Guest Blog by Eddie Hyams, Chairman, Energy Saving Trust

Beyond this beautiful beach it is some three thousand miles to the East Coast of North America, yet the Isle of Lewis in the Outer Hebrides is at the forefront of Low Carbon development in the UK.

I spent an intensive 24 hours on Lewis thanks to Brian Wilson. Brian and his family live on Lewis and even though it is several years since he stepped back from front line politics when he was Energy Minister, he is as energetic as ever, encouraging low carbon innovation and development – as well as playing a pivotal role in revitalising the Harris Tweed industry.

My busy day started with a visit to Lewis Castle College and its low carbon research centre, Greenspace (  The centre was buzzing with ideas and renewables equipment. The importance of potential marine energy to the Highlands was highlighted by work on a new wave-testing installation which was under construction alongside existing small wind and PV test rigs. Among the many interesting development projects I was particularly interested in the software modelling tools for building efficiency including Energy Performance Certificates (EPC’s). Clearly some highly innovative work is in hand in this remote centre of excellence.

The Western Isle faces some of the highest levels of fuel poverty in the UK as a result of economic circumstances and the state of the local housing stock with its crafting history. So it was a fortuitous coincidence that my visit coincided with the announcement of the Scottish Governments Home insulation Scheme ‘’HIS’’ which will be managed by the Energy Saving Trust. This is an ambitious partnership project with over 8500 homes to be insulated in Lewis in this first year of a rolling programme across Scotland. This is a challenging target especially as there is a procurement process to complete by which time less than 6 months will remain to achieve the full year target.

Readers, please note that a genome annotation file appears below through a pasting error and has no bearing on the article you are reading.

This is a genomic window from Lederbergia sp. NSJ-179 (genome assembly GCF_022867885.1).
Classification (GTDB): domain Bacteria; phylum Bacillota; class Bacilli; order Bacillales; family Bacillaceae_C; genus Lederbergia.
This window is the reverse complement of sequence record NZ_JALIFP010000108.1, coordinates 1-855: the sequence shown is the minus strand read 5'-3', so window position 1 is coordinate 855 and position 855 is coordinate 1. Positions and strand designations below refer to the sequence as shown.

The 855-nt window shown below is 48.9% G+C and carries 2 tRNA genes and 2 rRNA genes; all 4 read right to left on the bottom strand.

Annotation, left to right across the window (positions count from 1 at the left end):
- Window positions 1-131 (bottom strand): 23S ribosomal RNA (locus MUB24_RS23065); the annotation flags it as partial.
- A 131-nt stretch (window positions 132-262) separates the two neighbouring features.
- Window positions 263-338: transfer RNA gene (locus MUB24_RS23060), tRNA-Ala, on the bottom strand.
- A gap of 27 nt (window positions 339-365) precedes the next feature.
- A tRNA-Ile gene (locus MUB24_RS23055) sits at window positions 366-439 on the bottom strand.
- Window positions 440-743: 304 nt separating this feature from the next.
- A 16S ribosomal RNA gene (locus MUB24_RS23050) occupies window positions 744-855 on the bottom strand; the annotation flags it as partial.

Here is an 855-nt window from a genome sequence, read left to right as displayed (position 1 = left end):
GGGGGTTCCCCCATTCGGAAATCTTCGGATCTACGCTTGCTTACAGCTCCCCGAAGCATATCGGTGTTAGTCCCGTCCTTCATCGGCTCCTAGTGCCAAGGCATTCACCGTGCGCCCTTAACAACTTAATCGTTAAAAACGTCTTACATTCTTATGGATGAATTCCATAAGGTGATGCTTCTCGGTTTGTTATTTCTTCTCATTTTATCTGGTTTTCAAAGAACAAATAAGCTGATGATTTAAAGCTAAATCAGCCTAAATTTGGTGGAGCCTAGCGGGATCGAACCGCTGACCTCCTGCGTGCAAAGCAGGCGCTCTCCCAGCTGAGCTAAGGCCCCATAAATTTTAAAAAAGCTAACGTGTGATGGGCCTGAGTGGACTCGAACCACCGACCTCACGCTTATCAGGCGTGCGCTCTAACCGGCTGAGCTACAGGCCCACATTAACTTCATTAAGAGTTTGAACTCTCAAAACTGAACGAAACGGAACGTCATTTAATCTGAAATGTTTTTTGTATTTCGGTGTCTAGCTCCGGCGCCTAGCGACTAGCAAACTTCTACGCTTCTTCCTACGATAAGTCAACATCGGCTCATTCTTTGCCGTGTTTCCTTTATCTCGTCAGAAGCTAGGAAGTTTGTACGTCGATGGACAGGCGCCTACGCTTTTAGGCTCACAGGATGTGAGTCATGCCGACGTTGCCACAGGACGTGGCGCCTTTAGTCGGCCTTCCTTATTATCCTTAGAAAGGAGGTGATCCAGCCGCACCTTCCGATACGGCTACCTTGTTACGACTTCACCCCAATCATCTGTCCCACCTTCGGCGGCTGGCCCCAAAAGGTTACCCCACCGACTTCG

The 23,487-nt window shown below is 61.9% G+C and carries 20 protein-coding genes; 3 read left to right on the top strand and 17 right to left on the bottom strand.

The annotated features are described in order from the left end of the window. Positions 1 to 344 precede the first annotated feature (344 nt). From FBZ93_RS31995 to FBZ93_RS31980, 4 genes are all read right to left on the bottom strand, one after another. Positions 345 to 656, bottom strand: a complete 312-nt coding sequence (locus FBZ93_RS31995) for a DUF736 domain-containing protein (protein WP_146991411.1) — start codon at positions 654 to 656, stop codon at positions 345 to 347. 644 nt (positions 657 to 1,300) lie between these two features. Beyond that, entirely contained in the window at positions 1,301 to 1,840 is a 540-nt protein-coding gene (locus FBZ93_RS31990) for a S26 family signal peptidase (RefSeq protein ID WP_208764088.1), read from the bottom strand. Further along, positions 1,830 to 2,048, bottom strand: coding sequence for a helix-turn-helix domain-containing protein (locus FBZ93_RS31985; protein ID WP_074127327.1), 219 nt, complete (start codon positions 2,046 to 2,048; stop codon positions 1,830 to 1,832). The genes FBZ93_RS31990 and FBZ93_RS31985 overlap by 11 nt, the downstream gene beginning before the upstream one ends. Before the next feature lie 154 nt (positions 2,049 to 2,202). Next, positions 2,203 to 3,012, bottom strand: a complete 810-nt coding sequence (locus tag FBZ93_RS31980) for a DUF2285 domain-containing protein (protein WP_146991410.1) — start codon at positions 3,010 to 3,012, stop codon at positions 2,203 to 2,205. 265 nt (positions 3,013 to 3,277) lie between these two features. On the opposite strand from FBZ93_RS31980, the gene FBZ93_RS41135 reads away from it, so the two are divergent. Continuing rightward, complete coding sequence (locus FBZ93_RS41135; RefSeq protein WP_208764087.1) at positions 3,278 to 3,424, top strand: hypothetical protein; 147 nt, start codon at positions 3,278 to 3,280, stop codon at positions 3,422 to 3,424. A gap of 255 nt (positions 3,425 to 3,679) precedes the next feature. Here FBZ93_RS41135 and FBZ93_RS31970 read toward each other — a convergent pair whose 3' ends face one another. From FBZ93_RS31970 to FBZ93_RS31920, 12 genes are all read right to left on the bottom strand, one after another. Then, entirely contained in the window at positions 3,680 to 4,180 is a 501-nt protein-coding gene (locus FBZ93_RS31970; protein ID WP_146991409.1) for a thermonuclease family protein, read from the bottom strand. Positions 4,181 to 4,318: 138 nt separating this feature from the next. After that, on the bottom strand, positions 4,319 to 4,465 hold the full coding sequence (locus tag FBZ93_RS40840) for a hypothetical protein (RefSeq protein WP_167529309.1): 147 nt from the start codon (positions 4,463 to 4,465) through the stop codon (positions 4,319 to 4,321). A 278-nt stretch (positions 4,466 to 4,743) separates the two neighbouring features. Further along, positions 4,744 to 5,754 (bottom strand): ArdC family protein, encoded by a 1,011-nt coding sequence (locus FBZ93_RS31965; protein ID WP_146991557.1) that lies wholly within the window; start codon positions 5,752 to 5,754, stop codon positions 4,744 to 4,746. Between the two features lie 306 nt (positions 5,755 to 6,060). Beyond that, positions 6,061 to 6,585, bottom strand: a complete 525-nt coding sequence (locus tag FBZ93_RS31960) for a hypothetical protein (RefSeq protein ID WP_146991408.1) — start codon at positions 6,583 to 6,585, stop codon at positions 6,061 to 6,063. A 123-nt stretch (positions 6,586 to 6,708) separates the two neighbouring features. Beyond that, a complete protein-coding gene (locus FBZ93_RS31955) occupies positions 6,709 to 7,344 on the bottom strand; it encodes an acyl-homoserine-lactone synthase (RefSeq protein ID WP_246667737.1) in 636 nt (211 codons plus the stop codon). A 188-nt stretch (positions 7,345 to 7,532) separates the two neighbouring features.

My wide ranging discussions with the Western Isles Council, the Highlands and island Development Agency and with the local insulation delivery partners highlighted the scale of the challenge though it is one which everyone is highly motivated to meet. As ever, in these important projects, working with partnership and motivating the citizen are vital ingredients and these are very much part of our DNA throughout the Energy Saving Trust.

The HIS scheme is grant based, and while that may well remain an important feature of schemes focussed on the fuel poverty sector the  discussions reinforced for me the need for yet more ambitious energy reduction targets in the domestic sector. The Energy Saving Trust is already engaging with more and more local authorities and large and small delivery business as well as the energy retail companies to achieve this. The Energy Saving Trust- Scotland model, combining many aspects of advice and delivery into one single citizen centred organisation is very promising and this is something we will be highlighting in the coming months.

Out and about again after these meetings, saw a visit to a modern waste to energy plant using an Aerobic digester. I was struck by the fact that innovation can happen with the right encouragement in all parts of the British Isles.

The end of the day saw the chance to reflect while being privileged to participate in a relaxed family meal on the West coast of Lewis.

Reflecting on all I heard on the ground, I am convinced we can and must find ways of achieving ambitious targets without the need for more and more public money. In the longer term we should be aiming to eliminate the need for calls on public funding as we roll out partnership programmes. This may sound ambitious, given our history in the UK, but it is possible and we and others are working up robust ideas how to achieve this. 

I was impressed also, by the fact that Lewis draws back experienced and high profile individuals from all over the UK and beyond to enjoy its relaxed atmosphere and scenery.  Perhaps that is one secret of nurturing innovation.